Want to head home for the holidays? You may need to reconsider your travel plans because of the COVID-19 pandemic.

Dr. Anthony Fauci, director of the National Institute of Allergy and Infectious Diseases and a White House coronavirus adviser, said during a recent webinar that his children, who live in separate states across the country, won't be coming home for Thanksgiving due to the fear of possibly spreading the virus.

Travel increases your risk of contracting and spreading the virus, according to Dr. Nipunie Rajapakse, a Mayo Clinic pediatric infectious diseases specialist.

"I think this year, we all need to be very careful about the decisions that we make about travel," says Dr. Rajapakse. "Certain types of travel ― for example, air travel versus traveling by car ― have differing risks. And depending on where you're coming from and where you're going to, and the rates of transmission of virus in those settings, can affect your risk of getting infected, as well."

The Mayo Clinic COVID-19 tracking map can help you understand where the travel hot spots are and what that might mean for your holiday plans.

WDAY logo
listen live
watch live
Newsletter signup for email alerts

If you decide to travel, try to avoid crowded transportation hubs such as airports. Be extremely cautious, especially in the 14 days prior to getting together with loved ones. People who are at increased risk for illness should avoid in-person gatherings.

If you are sick or you've been exposed to COVID-19, stay home except to get medical care. Contact your health care provider for medical advice or use Mayo Clinic's COVID-19 self-assessment tool.

Health officials recognize that Americans are being asked to sacrifice a lot during this pandemic, and being apart from loved ones during the holidays is especially difficult.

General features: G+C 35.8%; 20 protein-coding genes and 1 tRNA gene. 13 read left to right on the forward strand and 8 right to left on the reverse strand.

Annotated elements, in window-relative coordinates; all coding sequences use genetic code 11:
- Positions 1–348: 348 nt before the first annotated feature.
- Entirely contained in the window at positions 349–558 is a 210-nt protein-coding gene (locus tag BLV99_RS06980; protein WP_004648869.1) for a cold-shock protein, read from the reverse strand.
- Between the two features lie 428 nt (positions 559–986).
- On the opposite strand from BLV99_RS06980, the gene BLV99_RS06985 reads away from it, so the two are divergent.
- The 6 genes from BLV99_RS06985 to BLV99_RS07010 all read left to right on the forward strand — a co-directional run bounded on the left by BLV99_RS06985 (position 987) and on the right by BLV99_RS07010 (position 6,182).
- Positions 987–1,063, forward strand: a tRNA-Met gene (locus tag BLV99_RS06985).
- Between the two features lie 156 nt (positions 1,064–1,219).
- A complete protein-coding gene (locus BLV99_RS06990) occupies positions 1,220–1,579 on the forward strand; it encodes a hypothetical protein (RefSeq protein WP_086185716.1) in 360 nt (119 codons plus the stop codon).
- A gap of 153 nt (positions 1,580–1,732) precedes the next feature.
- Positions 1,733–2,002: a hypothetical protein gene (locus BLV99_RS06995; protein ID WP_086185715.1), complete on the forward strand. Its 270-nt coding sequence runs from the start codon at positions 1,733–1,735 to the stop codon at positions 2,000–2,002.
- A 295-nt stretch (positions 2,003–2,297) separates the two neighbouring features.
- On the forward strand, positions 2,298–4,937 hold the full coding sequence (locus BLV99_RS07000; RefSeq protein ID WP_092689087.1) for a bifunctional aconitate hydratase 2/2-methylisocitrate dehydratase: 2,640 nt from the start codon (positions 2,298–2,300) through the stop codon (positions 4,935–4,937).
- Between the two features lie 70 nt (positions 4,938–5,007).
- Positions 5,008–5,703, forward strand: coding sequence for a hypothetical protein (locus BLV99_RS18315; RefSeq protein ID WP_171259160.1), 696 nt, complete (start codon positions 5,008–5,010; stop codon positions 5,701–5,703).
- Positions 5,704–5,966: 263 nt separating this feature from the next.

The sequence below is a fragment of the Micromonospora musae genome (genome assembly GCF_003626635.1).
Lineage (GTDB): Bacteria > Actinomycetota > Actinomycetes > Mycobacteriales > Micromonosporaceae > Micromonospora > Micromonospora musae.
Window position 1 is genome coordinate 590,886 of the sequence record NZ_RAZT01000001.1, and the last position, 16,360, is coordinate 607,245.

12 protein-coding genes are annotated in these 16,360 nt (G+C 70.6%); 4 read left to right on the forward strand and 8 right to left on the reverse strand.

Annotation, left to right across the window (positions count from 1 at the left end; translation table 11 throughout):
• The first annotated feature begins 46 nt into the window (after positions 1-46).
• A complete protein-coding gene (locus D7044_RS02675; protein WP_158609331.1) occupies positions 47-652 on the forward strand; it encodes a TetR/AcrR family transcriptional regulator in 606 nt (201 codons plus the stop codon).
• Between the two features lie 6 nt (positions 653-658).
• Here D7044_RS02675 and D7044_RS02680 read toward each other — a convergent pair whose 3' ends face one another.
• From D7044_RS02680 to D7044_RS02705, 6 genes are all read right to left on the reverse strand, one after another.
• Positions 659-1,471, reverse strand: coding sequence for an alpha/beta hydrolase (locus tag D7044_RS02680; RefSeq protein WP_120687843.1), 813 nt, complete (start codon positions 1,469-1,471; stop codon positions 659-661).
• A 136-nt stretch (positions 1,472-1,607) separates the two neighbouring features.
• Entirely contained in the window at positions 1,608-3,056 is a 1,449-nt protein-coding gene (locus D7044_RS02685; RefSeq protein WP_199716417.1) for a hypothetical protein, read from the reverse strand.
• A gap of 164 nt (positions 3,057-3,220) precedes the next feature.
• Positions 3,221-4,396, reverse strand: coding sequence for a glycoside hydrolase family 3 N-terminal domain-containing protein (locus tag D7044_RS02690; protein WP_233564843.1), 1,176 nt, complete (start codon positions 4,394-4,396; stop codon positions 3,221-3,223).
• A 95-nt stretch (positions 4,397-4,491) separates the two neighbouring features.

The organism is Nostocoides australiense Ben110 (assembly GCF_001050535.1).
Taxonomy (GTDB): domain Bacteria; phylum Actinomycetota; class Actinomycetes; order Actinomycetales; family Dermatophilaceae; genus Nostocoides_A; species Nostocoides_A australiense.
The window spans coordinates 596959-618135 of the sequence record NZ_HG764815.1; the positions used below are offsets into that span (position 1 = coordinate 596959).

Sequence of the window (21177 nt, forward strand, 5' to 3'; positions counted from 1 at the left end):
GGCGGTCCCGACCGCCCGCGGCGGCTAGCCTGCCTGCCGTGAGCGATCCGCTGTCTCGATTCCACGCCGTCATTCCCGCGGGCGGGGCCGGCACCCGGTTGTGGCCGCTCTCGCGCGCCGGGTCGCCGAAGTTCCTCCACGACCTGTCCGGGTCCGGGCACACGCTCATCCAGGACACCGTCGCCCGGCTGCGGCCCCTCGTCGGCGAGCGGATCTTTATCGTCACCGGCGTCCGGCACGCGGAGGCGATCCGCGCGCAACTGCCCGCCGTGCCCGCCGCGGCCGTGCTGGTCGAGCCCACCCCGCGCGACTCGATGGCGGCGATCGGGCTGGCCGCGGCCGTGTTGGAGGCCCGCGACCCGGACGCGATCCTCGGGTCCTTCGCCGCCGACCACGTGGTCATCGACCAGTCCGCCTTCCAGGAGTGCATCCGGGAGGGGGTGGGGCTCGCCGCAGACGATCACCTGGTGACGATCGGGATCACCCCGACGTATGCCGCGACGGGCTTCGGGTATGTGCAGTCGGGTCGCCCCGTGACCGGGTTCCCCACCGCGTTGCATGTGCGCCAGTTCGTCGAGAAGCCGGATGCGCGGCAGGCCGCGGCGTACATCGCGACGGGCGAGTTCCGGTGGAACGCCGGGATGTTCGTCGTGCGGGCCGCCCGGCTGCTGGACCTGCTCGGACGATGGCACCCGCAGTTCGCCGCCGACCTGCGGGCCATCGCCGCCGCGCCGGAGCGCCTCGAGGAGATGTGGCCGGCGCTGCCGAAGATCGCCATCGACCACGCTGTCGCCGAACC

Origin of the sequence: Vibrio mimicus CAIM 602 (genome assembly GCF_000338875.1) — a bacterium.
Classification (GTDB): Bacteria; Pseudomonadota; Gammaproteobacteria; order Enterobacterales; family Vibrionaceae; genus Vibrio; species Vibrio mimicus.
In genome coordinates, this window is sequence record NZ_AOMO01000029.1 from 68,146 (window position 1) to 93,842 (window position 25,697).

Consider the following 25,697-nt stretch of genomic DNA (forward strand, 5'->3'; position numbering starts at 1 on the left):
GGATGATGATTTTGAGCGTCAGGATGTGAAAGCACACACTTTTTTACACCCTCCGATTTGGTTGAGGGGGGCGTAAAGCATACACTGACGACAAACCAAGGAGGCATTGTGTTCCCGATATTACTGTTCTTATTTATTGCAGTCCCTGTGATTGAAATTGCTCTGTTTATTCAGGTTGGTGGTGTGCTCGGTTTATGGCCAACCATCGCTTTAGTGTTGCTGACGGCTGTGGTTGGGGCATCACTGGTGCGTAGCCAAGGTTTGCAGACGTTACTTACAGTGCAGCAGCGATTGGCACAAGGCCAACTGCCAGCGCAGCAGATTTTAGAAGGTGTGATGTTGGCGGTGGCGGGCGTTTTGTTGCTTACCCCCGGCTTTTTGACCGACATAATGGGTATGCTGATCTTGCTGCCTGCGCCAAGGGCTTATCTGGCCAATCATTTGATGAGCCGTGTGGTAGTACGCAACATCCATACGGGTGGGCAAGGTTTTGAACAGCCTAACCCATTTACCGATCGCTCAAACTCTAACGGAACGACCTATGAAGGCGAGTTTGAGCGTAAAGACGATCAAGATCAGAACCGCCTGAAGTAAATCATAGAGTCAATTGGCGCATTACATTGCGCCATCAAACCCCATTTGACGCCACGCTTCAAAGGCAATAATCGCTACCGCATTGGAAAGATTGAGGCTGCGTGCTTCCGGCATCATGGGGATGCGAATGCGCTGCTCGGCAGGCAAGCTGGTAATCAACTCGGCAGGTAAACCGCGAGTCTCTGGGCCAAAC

"Over the past few months, we have really asked people to give up a lot of things and activities that they enjoy. This is really difficult, especially when it comes to times like the holidays that we're used to getting together with friends and families," says Dr. Rajapakse. "We have to keep in mind over 200,000 Americans who have been lost during this pandemic and those families that won't be celebrating with them this year. And I think that really kind of helps to put things in perspective as to the risks that we as individuals, as families, are willing to take to celebrate this holiday season with our loved ones. We would hate to see anyone's holiday celebration end up in the loss or illness of a loved one. And that's really why we're making these recommendations to everyone: to try and keep people as safe as possible this holiday season."

Difficulty being distant

Over the past eight months, the COVID-19 pandemic has affected almost every aspect of people's lives, and, unfortunately, the same will be true for many this holiday season.

People thrive on connections with one another, and COVID-19 has required physically distancing in ways that make it hard to connect socially. And the upcoming holiday season will make this reality challenging. People are being encouraged to not travel and, instead, stay home to celebrate without visitors.

Have your Thanksgiving plans changed because of coronavirus?

Thank you for voting!

  • Yes

    70%

  • No

    30%

"On holidays like Thanksgiving, it’s understandable that people are trying to find ways to safely socialize together. But, even outdoors, we have seen multiple cases of COVID-19 transmission among people, although they tried to social distance," says Dr. Everett Kalcec, family medicine physician, Mayo Clinic Health System in Waseca, Minn. "Despite people’s best efforts, it is almost impossible to maintain COVID-19 precautions at holiday gatherings."

For your safety and that of others, consider the following when making decisions about how to connect with others and help one another find ways to foster those connections safely:

  1. People are most contagious for COVID-19 just prior to symptom onset. So people who look and act completely healthy could actually be contagious for COVID-19.
  2. Whenever food and drink are served, people cannot be masked, and this increases the risk of transmission.
  3. When people need to speak loudly because of physical distance or background noise, droplets travel farther than usual.
  4. Alcohol relaxes inhibitions and contributes to louder talking and lapses in distancing.
  5. Transmission occurs outdoors as well as indoors.